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Republican Politicians Are Struggling To Define Drag


Kaleigh Rogers: What is drag? It may seem like a simple question, but it’s stumping politicians across the country. Republican lawmakers in at least 16 states have recently introduced bills to try to ban drag shows under certain conditions, like in public spaces or when children are in attendance.

Here’s how one bill, introduced in Arizona, defines it: a performer who dresses in clothing and makeup opposite of their gender at birth to exaggerate gender signifiers and roles and engage in singing, dancing or a monologue or skit. By that definition, could opera be considered drag? Or Mrs. Doubtfire? Or Shakespearean comedies? And, is a ban like this even constitutional? The answer could impact performers and LGBTQ people — even those who don’t perform in drag.

State Sen. Kavanagh: I am working on some amendments to the bill because the definition is problematic.

Rogers: State Senator John Kavanagh is one of the sponsors of that bill from Arizona, which would ban state funding from being used for drag performances in front of children.

State Sen. Kavanagh: For one thing, people were talking about some movies and cartoons. So I’m going to probably make this only deal when the person is live. And I probably only deal with adults doing this as opposed to some children’s theater.

In terms of, you know, a Shakespeare, a Shakespearean play, that’s just cross dressing. And look, I’ve been around the block a long time. I have never heard anybody refer to a Shakespearean play as a drag performance. Drag performances are very, very much different.

Rogers: Are they though? Drag means different things to different people. Daddy Satan is a drag performer.

Daddy Satan: It’s very diverse. They have a lot of pageant queens, but we also have a lot of down and dirty alternative people as well. And we have people who perform in their gender assigned at birth. And I just love that there is opportunity to try something new, try something weird, see if you like it and progress from there.

Rogers: Will you tell me some of the things that are being proposed in these bills?

Daddy Satan: The language is very dangerous. A lot of it says that if you are dressed in clothing opposite of your assigned gender at birth. So this not only goes to target the drag community, but the trans community as well.

Rogers: Along with being difficult to define, live entertainment is a constitutionally protected form of free expression, which is why many of these bills are adding amendments to specifically narrow the definition around “obscene” or “sexual” drag performances, according to Gillian Branstetter, a spokesperson for the American Civil Liberties Union.

Gillian Branstetter: They attempt to restrict free expression without due justifications. Often in these bills, you’ll see the language of a “prurient interest” or as labeled as “obscene.” Those are explicitly to make the bills harder to challenge in court, because those are higher standards.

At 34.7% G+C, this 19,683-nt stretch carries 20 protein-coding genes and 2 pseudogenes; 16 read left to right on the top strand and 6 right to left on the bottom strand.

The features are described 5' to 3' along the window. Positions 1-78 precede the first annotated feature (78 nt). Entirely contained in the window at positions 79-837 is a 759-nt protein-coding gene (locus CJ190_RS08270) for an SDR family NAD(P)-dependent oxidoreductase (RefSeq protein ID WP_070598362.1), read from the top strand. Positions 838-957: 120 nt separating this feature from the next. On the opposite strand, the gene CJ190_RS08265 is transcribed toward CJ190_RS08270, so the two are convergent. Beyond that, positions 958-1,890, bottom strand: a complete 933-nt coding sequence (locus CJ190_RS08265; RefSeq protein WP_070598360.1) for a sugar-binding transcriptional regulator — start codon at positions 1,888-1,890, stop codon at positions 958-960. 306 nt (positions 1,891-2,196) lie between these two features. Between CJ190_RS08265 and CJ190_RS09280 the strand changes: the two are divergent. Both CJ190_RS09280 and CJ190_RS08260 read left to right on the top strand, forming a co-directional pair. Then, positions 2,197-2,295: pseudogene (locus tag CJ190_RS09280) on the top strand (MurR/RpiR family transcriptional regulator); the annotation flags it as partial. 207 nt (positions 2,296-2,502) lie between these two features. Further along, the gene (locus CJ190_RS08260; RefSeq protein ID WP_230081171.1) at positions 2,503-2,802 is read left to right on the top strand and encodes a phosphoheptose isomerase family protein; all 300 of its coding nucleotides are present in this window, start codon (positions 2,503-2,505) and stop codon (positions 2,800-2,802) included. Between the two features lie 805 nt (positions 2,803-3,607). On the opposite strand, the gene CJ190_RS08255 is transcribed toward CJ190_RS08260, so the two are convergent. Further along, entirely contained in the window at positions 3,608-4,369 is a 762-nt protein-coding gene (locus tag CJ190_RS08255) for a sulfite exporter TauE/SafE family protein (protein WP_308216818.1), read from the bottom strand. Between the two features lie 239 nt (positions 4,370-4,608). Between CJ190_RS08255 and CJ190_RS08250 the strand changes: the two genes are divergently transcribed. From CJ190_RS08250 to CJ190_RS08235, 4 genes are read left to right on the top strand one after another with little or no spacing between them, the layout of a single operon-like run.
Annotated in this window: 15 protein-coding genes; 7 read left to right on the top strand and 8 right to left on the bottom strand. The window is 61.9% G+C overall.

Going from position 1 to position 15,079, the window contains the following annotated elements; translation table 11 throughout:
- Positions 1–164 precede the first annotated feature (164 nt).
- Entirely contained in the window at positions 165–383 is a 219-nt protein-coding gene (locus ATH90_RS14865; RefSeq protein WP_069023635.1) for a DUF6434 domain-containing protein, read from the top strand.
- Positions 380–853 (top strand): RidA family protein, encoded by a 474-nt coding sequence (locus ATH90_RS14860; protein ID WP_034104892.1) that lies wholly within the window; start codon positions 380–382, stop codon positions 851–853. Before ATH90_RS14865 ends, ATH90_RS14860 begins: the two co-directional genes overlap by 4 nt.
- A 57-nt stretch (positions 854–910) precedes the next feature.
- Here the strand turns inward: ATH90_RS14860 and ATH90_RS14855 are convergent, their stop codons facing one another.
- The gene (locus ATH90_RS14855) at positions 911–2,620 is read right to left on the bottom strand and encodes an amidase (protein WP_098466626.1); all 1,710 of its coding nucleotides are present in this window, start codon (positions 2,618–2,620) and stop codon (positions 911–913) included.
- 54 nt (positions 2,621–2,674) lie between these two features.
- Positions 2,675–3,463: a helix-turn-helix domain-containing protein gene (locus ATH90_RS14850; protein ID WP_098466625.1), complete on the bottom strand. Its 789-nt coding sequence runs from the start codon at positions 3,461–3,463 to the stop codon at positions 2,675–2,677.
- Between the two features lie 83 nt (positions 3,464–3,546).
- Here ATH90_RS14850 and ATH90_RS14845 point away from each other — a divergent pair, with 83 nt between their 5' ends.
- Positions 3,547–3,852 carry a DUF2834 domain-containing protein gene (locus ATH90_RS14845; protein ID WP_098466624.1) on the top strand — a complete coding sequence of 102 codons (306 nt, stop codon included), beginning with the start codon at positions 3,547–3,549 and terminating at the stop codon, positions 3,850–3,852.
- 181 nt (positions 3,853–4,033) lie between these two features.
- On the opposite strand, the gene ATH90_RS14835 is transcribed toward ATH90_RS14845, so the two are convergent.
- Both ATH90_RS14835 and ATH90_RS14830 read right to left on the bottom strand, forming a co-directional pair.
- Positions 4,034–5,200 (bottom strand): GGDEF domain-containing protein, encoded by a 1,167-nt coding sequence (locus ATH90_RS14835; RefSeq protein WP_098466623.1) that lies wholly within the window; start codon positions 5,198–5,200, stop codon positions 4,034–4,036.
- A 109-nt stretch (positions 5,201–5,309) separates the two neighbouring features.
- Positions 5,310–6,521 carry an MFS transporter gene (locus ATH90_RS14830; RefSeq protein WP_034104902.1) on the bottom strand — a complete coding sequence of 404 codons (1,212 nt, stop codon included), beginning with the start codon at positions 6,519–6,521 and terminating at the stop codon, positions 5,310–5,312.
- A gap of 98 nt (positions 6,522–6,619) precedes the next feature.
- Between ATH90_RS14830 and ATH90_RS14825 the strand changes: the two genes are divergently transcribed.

Rogers: And that means it would be left to local law enforcement to decide what’s “obscene” and what’s not. Proponents of these bills say they are trying to protect children — for some, from sexually explicit performances, and others, like Kavanagh, from what they call “indoctrination.” But opponents of these bills, such as drag performer Lil Miss Hot Mess, say that’s based on a misunderstanding of drag at best, or an intentional mischaracterization at worst.

Lil Miss Hot Mess: I mean, yes, some drag performance can take on a sexual nature, especially if it’s performed at, you know, a club for adults. But like any entertainers, like any professionals, when we do drag story hour we show up knowing our audience. We show up knowing what’s appropriate, what’s appropriate to wear, what books are appropriate to read, how to engage children, you know, even basics, like how to tell a joke that a kid is going to appreciate, versus a joke that a parent can appreciate. I think to accuse us of sexualizing our performances or sexualizing children, is really kind of just trying to attach a hypersexuality to LGBT people, you know, just because our identities and desires are different. But we’re not bringing that into the space of children, and it’s kind of ironic that they’re so obsessed with us, you know. I’m sorry if you’re titillated by me, but that’s kind of on you, that’s not on me.

Rogers: So far, only one state has enacted a drag ban — Tennessee — but many other states are attempting to find the right wording to make it harder for drag performers to do their thing. And it’s part of a wider trend of state legislatures introducing bills that seek to impose restrictions specifically targeting the LGBTQ community, something that could very likely become a dominant issue as we head into the 2024 election cycle.


Kaleigh Rogers is FiveThirtyEight’s technology and politics reporter.

Julian Kim is a video editor for ABC News.


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